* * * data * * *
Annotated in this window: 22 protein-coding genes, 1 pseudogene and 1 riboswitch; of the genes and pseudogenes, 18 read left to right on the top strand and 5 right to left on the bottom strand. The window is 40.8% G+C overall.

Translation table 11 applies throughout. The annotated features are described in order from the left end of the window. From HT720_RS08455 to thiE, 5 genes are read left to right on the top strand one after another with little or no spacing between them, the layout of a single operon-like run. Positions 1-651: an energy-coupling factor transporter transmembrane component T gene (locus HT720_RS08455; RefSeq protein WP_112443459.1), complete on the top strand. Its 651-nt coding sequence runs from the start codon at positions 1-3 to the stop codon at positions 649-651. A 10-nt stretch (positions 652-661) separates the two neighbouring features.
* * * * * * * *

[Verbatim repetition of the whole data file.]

Annotated in this window: 22 protein-coding genes, 1 pseudogene and 1 riboswitch; of the genes and pseudogenes, 18 read left to right on the top strand and 5 right to left on the bottom strand. The window is 40.8% G+C overall.

Translation table 11 applies throughout. The annotated features are described in order from the left end of the window. From HT720_RS08455 to thiE, 5 genes are read left to right on the top strand one after another with little or no spacing between them, the layout of a single operon-like run. Positions 1-651: an energy-coupling factor transporter transmembrane component T gene (locus HT720_RS08455; RefSeq protein WP_112443459.1), complete on the top strand. Its 651-nt coding sequence runs from the start codon at positions 1-3 to the stop codon at positions 649-651. A 10-nt stretch (positions 652-661) separates the two neighbouring features.